Off the record, can you borrow me your mum for a while?Lol. She may have words to help my life laidis. 

Loool. Don’t mind her. 

“North Peace / But Pieces” and “We Found Love in Protest Streets” seem to be socially committed. Do you think that writing informs change?

Like RMG said, in his recent interview on Con-Scio Magazine, The Lockdown issue curated by Kukogho Iruesiri Samson, “I hunger for change, but I am aware that writing doesn’t change everything. Instead, writing creates a debate. It resists oppression. It gathers songs and chants. It reveals what seems to be blurry.” 

I agree with RMG, writing politically inclined poems, may not directly influence change but indirectly they tug at the consciousness of the society, they wake up a tinge in the mind of the readers and push the society for change and betterment. The popular axiom, “a pen is mightier than a sword” best justifies this. The pen intrudes into the mind of the society, the mind is what conceives and decides before action. Also, writing for social change is a form of documenting our histories, of recording our stories for generations unborn.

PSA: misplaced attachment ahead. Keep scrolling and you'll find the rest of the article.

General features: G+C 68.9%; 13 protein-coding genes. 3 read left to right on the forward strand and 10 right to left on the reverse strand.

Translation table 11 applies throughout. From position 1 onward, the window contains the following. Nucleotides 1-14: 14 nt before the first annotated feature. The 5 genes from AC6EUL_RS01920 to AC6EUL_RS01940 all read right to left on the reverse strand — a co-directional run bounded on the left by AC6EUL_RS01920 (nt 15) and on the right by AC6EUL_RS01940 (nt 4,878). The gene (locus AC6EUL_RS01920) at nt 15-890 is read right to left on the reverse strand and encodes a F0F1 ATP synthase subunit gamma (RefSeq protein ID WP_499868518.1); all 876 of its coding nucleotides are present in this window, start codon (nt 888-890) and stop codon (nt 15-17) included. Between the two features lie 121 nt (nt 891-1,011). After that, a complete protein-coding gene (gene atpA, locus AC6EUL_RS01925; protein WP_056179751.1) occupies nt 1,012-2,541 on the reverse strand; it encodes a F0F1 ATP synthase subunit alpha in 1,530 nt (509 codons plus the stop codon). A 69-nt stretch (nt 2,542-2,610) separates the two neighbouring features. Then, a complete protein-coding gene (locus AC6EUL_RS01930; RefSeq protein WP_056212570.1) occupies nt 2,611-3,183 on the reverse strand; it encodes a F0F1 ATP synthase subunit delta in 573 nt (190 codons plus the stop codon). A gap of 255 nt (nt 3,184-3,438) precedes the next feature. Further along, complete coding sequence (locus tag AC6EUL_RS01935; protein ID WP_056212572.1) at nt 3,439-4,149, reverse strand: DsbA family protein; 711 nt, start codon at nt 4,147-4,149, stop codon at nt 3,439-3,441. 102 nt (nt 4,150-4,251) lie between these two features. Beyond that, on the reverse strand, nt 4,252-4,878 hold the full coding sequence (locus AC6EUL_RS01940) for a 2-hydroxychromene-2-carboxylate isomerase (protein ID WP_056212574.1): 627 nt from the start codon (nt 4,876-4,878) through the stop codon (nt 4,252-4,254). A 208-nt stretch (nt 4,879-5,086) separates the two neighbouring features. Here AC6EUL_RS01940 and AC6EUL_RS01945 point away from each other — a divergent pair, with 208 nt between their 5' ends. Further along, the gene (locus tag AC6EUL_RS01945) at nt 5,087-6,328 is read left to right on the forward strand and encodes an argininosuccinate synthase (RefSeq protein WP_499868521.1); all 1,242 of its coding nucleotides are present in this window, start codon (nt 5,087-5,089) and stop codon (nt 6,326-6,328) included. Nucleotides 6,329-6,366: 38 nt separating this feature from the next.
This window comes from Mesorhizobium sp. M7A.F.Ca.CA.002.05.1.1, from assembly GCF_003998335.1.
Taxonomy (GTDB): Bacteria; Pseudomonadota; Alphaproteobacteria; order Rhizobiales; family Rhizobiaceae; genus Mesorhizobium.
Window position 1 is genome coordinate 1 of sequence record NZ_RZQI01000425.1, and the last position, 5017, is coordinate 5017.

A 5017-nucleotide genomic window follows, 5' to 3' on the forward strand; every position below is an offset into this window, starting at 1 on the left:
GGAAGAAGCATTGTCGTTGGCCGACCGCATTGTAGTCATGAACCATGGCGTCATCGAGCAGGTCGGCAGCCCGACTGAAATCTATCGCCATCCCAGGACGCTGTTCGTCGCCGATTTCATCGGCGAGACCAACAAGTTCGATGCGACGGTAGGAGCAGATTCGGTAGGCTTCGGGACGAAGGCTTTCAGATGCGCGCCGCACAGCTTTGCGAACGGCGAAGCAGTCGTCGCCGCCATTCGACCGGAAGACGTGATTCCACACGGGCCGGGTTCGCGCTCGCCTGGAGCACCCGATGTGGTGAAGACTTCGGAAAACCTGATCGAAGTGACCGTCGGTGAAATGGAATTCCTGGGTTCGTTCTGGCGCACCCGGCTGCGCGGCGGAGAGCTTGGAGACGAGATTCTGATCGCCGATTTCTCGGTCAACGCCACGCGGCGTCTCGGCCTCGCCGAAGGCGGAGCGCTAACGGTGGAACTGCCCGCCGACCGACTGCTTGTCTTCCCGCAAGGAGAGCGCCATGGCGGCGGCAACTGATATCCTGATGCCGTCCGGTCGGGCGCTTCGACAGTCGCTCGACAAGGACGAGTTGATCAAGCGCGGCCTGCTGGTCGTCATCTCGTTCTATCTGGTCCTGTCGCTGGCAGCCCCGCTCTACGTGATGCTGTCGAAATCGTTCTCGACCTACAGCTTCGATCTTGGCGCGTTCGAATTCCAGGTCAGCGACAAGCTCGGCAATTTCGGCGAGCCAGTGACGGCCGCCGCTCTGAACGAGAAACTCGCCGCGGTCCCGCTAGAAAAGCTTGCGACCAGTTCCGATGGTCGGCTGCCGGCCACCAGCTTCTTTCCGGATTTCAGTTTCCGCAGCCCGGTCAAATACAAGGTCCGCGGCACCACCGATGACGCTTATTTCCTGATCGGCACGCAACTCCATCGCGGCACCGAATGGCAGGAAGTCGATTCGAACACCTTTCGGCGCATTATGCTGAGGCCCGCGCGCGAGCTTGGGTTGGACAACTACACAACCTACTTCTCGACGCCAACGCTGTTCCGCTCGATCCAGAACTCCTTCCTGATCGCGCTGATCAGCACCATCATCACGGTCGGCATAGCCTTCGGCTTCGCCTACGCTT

What was the piece of writing that had the biggest influence on you?

I read a lot as a child, and most of these books had a lot of influence on me. I relied so much on books while growing up. But a book that influenced major decisions I took in my life, is Ben Carson’s Think Big. I read it at a very decisive time in my life and it gave me the courage to follow my heart and go for my dreams.

Who are your favorite Nigerian writers to read?

Nigerian writers are amazing and I’m proud to be a Nigerian writer too. I love to read Itiola Jones ever since I discovered her, Aisha Oredola’s stories are compelling, Rasaq Malik Gbolahan, Adedayo Agarau, Ayeyemi Taofeek, Chinua Ezenwa Ohaeto and recently Micheal Akuchie.

What has been your greatest challenge as a Nigerian creative?